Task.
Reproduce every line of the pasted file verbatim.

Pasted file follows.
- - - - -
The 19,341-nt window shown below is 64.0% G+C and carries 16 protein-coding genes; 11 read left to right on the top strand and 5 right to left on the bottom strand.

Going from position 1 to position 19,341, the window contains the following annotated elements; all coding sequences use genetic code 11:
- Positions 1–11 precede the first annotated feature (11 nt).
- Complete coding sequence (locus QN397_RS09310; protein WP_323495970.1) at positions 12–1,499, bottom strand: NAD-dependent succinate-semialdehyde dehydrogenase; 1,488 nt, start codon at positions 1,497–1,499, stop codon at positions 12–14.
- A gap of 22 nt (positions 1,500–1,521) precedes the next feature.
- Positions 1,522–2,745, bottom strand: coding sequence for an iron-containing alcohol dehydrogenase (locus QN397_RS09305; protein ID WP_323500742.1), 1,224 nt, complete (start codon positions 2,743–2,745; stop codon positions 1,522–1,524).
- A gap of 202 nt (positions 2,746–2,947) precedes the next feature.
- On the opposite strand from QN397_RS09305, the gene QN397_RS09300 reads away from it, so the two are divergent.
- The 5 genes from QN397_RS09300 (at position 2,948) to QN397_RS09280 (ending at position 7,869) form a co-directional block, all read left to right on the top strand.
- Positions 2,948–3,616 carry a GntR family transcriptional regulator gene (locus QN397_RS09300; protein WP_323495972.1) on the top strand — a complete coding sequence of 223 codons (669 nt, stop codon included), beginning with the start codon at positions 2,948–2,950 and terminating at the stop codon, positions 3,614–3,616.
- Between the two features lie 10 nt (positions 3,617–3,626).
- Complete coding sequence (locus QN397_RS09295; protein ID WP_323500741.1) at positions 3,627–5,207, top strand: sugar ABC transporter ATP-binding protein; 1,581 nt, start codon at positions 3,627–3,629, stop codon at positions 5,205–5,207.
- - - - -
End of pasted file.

The 19,341-nt window shown below is 64.0% G+C and carries 16 protein-coding genes; 11 read left to right on the top strand and 5 right to left on the bottom strand.

Going from position 1 to position 19,341, the window contains the following annotated elements; all coding sequences use genetic code 11:
- Positions 1–11 precede the first annotated feature (11 nt).
- Complete coding sequence (locus QN397_RS09310; protein WP_323495970.1) at positions 12–1,499, bottom strand: NAD-dependent succinate-semialdehyde dehydrogenase; 1,488 nt, start codon at positions 1,497–1,499, stop codon at positions 12–14.
- A gap of 22 nt (positions 1,500–1,521) precedes the next feature.
- Positions 1,522–2,745, bottom strand: coding sequence for an iron-containing alcohol dehydrogenase (locus QN397_RS09305; protein ID WP_323500742.1), 1,224 nt, complete (start codon positions 2,743–2,745; stop codon positions 1,522–1,524).
- A gap of 202 nt (positions 2,746–2,947) precedes the next feature.
- On the opposite strand from QN397_RS09305, the gene QN397_RS09300 reads away from it, so the two are divergent.
- The 5 genes from QN397_RS09300 (at position 2,948) to QN397_RS09280 (ending at position 7,869) form a co-directional block, all read left to right on the top strand.
- Positions 2,948–3,616 carry a GntR family transcriptional regulator gene (locus QN397_RS09300; protein WP_323495972.1) on the top strand — a complete coding sequence of 223 codons (669 nt, stop codon included), beginning with the start codon at positions 2,948–2,950 and terminating at the stop codon, positions 3,614–3,616.
- Between the two features lie 10 nt (positions 3,617–3,626).
- Complete coding sequence (locus QN397_RS09295; protein ID WP_323500741.1) at positions 3,627–5,207, top strand: sugar ABC transporter ATP-binding protein; 1,581 nt, start codon at positions 3,627–3,629, stop codon at positions 5,205–5,207.